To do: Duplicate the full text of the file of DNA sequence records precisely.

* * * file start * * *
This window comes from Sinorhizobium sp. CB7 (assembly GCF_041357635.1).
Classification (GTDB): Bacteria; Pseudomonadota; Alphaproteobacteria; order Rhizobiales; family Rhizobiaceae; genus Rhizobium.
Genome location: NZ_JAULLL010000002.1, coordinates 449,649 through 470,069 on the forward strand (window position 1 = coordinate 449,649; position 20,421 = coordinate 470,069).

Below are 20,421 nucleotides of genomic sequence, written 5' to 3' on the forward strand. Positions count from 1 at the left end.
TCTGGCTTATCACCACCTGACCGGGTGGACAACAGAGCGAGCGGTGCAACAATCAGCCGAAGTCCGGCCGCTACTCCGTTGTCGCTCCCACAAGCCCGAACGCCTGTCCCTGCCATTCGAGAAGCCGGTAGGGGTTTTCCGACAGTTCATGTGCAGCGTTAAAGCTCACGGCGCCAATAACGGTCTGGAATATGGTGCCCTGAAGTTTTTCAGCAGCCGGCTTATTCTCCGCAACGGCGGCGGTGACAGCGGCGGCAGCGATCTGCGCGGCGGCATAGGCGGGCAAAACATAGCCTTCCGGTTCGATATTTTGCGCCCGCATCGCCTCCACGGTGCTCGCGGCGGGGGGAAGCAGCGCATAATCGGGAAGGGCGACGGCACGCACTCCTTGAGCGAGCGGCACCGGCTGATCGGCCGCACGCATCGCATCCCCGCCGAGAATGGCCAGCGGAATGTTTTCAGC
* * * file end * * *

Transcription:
This window comes from Sinorhizobium sp. CB7 (assembly GCF_041357635.1).
Classification (GTDB): Bacteria; Pseudomonadota; Alphaproteobacteria; order Rhizobiales; family Rhizobiaceae; genus Rhizobium.
Genome location: NZ_JAULLL010000002.1, coordinates 449,649 through 470,069 on the forward strand (window position 1 = coordinate 449,649; position 20,421 = coordinate 470,069).

Below are 20,421 nucleotides of genomic sequence, written 5' to 3' on the forward strand. Positions count from 1 at the left end.
TCTGGCTTATCACCACCTGACCGGGTGGACAACAGAGCGAGCGGTGCAACAATCAGCCGAAGTCCGGCCGCTACTCCGTTGTCGCTCCCACAAGCCCGAACGCCTGTCCCTGCCATTCGAGAAGCCGGTAGGGGTTTTCCGACAGTTCATGTGCAGCGTTAAAGCTCACGGCGCCAATAACGGTCTGGAATATGGTGCCCTGAAGTTTTTCAGCAGCCGGCTTATTCTCCGCAACGGCGGCGGTGACAGCGGCGGCAGCGATCTGCGCGGCGGCATAGGCGGGCAAAACATAGCCTTCCGGTTCGATATTTTGCGCCCGCATCGCCTCCACGGTGCTCGCGGCGGGGGGAAGCAGCGCATAATCGGGAAGGGCGACGGCACGCACTCCTTGAGCGAGCGGCACCGGCTGATCGGCCGCACGCATCGCATCCCCGCCGAGAATGGCCAGCGGAATGTTTTCAGC